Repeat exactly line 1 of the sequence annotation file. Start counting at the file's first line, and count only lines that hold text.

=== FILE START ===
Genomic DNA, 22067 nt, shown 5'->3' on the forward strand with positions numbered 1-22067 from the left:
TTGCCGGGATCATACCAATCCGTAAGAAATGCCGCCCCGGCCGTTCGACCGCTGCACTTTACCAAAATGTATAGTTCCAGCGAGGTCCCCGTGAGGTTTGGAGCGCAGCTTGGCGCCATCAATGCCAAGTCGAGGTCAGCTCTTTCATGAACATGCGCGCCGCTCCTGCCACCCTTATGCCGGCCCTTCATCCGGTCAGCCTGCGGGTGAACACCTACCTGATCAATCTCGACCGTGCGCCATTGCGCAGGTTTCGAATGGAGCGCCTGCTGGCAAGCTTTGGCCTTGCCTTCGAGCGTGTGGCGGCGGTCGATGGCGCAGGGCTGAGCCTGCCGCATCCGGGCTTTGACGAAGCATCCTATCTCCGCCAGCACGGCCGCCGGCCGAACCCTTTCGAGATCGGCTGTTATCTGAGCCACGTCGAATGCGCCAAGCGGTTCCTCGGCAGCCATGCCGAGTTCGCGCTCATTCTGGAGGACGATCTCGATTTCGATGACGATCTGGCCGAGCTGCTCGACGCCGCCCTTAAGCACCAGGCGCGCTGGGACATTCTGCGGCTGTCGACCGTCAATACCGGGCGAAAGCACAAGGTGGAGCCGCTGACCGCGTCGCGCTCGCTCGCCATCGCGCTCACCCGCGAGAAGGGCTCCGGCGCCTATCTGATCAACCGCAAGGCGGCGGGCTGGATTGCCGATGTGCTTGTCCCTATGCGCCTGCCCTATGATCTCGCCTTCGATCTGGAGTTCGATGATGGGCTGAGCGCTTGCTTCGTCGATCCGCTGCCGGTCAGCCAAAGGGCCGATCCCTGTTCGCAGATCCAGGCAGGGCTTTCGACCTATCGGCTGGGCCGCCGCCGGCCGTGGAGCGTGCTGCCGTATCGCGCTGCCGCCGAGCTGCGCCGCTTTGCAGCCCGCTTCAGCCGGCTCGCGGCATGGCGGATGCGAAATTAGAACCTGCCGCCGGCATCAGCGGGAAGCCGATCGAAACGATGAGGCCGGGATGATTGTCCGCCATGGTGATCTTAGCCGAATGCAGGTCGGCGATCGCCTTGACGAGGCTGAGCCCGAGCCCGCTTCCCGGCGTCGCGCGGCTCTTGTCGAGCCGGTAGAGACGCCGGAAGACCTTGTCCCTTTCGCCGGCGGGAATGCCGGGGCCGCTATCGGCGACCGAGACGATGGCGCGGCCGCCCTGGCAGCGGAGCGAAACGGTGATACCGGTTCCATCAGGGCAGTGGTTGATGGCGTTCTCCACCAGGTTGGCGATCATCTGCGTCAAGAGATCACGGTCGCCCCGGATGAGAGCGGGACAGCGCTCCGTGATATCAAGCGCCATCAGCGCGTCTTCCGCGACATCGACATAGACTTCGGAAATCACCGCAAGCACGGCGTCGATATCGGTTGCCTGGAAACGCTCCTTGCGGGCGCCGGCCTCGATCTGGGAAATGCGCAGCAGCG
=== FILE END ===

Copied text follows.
Genomic DNA, 22067 nt, shown 5'->3' on the forward strand with positions numbered 1-22067 from the left: